Toro’s Latest Walk Mower on Steroids

Toro TimeMaster / Credit: ToroThere are a couple of great reasons to buy a 30-inch walk-behind mower. You’d like to walk, not ride, a large property while mowing for the exercise, but you don’t have hours to spare every time you mow. Or else you already mow with a lawn tractor or ZTR but also want a mower to cut tighter spaces, such as near gates or clumps of trees too tight for a riding mower.

Whether it’s one of these reasons or another, the $1,049 Toro 30” TimeMaster, Model 21199, proved its claims—and has improved further since the first version appeared in stores six seasons ago.

The Toro TimeMaster looks like an ordinary mower that someone fed with Miracle Gro. It achieves its 30-inch cut using two 15-inch blades whose paths overlap slightly. The price of this rear-wheel-drive machine approaches what you would pay for a rear-engine rider such as the 28-inch Snapper 2017 Rear Engine Rider RE110, $1,499, or 30-inch Cub Cadet CC 30 Rider, $1,200. But at those prices, you could ride more enjoyably in a low-end lawn tractor.

Besides, the point is to walk. And the TimeMaster is a lot easier to push than it looks. Even earlier versions we’d seen had Toro’s usual Personal Pace variable-speed control, and the help is more than welcome with a large machine. (You can get it up to a trotworthy 4.5 MPH.) There’s also an extra traction-assist handle: Grip it while you slide the Personal Pace bar forward to get more control. Also, despite the mower’s size, the TimeMaster is easy to tip back when you want to turn it.

First, of course, you have to get it started. You can pay $100 extra for the TimeMaster Model 21200, which has electric start, but even on this model, getting it going was exceptionally smooth. The mower is auto-choke, with no need to prime, and its 233cc, overhead-valve Briggs & Stratton engine fired up every time, no nudging needed. The blade-brake clutch is a given in a mower of this price, although we found we needed to engage the blades slowly each time, even when the mower was warm. Too quickly, and it seemed too much for the engine.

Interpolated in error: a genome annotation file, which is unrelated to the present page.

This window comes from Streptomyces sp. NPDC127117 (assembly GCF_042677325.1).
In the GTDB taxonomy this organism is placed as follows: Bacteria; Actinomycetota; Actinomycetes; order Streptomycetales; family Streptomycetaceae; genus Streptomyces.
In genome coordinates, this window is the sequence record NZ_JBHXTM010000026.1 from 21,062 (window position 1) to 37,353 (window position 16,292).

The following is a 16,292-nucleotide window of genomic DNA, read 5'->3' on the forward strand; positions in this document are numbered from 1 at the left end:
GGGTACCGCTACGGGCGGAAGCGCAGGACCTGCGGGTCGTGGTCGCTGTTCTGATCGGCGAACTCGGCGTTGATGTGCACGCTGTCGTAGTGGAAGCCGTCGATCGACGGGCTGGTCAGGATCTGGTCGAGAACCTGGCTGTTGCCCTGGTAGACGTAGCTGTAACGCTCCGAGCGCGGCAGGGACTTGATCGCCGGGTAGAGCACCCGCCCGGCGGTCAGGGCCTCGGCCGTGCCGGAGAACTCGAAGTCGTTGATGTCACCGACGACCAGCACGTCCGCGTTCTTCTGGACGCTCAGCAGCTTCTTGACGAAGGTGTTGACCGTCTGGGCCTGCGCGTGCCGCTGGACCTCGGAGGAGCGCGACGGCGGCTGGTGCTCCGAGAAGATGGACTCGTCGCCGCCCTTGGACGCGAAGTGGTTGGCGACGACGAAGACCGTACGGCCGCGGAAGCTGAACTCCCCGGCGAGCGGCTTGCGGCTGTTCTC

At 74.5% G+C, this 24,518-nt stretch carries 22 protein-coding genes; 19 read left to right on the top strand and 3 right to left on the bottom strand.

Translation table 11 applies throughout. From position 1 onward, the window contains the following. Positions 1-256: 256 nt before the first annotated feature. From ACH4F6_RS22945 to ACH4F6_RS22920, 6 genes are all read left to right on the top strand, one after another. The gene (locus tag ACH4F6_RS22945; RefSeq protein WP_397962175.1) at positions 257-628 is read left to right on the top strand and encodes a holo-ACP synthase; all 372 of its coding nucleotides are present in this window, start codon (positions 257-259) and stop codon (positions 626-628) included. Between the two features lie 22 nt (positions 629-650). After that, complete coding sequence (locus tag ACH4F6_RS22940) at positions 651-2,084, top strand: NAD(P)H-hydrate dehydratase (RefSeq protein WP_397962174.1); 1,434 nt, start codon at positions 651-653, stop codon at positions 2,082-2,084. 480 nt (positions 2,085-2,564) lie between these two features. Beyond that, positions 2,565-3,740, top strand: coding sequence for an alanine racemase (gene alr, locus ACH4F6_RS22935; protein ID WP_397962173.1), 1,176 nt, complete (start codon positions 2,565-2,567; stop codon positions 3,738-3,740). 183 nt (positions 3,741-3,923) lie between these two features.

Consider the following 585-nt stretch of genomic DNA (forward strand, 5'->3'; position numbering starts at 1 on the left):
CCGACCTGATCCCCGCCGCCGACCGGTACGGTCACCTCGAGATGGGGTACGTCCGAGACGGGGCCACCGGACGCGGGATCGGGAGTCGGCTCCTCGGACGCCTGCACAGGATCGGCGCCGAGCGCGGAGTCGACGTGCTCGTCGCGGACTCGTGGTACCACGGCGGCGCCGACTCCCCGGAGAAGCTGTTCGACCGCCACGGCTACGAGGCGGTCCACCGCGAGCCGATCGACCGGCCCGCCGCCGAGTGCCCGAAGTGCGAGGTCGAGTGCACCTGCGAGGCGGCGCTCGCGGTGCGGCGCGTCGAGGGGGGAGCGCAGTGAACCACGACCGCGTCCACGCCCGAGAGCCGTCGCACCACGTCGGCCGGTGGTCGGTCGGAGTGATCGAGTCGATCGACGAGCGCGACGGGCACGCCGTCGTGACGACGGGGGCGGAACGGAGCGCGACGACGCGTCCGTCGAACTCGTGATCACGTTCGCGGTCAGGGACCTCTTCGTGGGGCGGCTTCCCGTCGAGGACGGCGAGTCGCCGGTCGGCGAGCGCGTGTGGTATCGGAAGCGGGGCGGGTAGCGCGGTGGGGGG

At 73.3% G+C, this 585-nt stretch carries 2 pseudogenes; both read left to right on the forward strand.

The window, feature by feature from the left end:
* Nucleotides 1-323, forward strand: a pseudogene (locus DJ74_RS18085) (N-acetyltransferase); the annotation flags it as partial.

Testing the TimeMaster
We ran the mower through its paces across multiple runs, over level and slightly sloped turf at a range of deck heights. You can adjust the steel deck’s height for cuts 1.25 to 4.25 inches high.

The mower comes set for mulch mode, with its side-discharge door shut and the rear-discharge plug in place. In that mode, the most commonly used, it processed clippings finely and left no noticeable clumps.

In side-discharge mode, there was little difference. The TimeMaster cut just as evenly, and no windrows of poorly distributed clippings cried for another mow—or a good raking.

And in bagging mode, the Toro was admirable. The lawn looked about as trim, so efficient were the other modes, but this mower nevertheless found enough to fill its bag to the brim. As with other Toro models, removing the bag to empty it (and reattaching it) takes seconds, although a full bag will need a good shake to get the clippings pouring.

Other noteworthy features
Should you want to adjust deck height, the Toro makes it relatively easy: one lever for the front pair and another for the rear. You can adjust the handle height in one or two positions, plus another straight up for storage. Another familiar plus is a washout fitting for a garden hose. (Remember to keep the mower on a level surface and adjust the deck to its lowest, shortest-cut setting.)

To help you use all the fuel and keep it from sloshing around, the Briggs engine includes the foam insert (aka the sponge) found in many Briggs engines. Take our advice and use fuel stabilizer mixed into the fuel—and, for a last fire-up before winter storage, use a little ethanol-free fuel.

Given the size of this mower, certain tasks are more complicated. Every 50 hours, for instance, you’ll need to check and perhaps retighten the belt drive. After the first five and then every 50 hours of use, you’ll change the oil—but turning the 132-pound machine on its side to drain the oil is tougher than with the usual walk-behind mower. (Do so when the gas tank is empty.) And once a year, you’ll have two blades to remove and have sharpened.

The verdict
Most of us would get by fine with a standard 21-inch mower, self-propelled if your property’s terrain could use it. But if you have a specific use for a plus-size mower, the Toro TimeMaster Model 21199 should provide many, many seasons of top-notch cutting with a broad swath every pass. And presuming proper maintenance, the three-year warranty—and three-year Guaranteed-to-Start (GTS) promise—should give you even more assurance.

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Stihl Delivers Cordless Power in a String Trimmer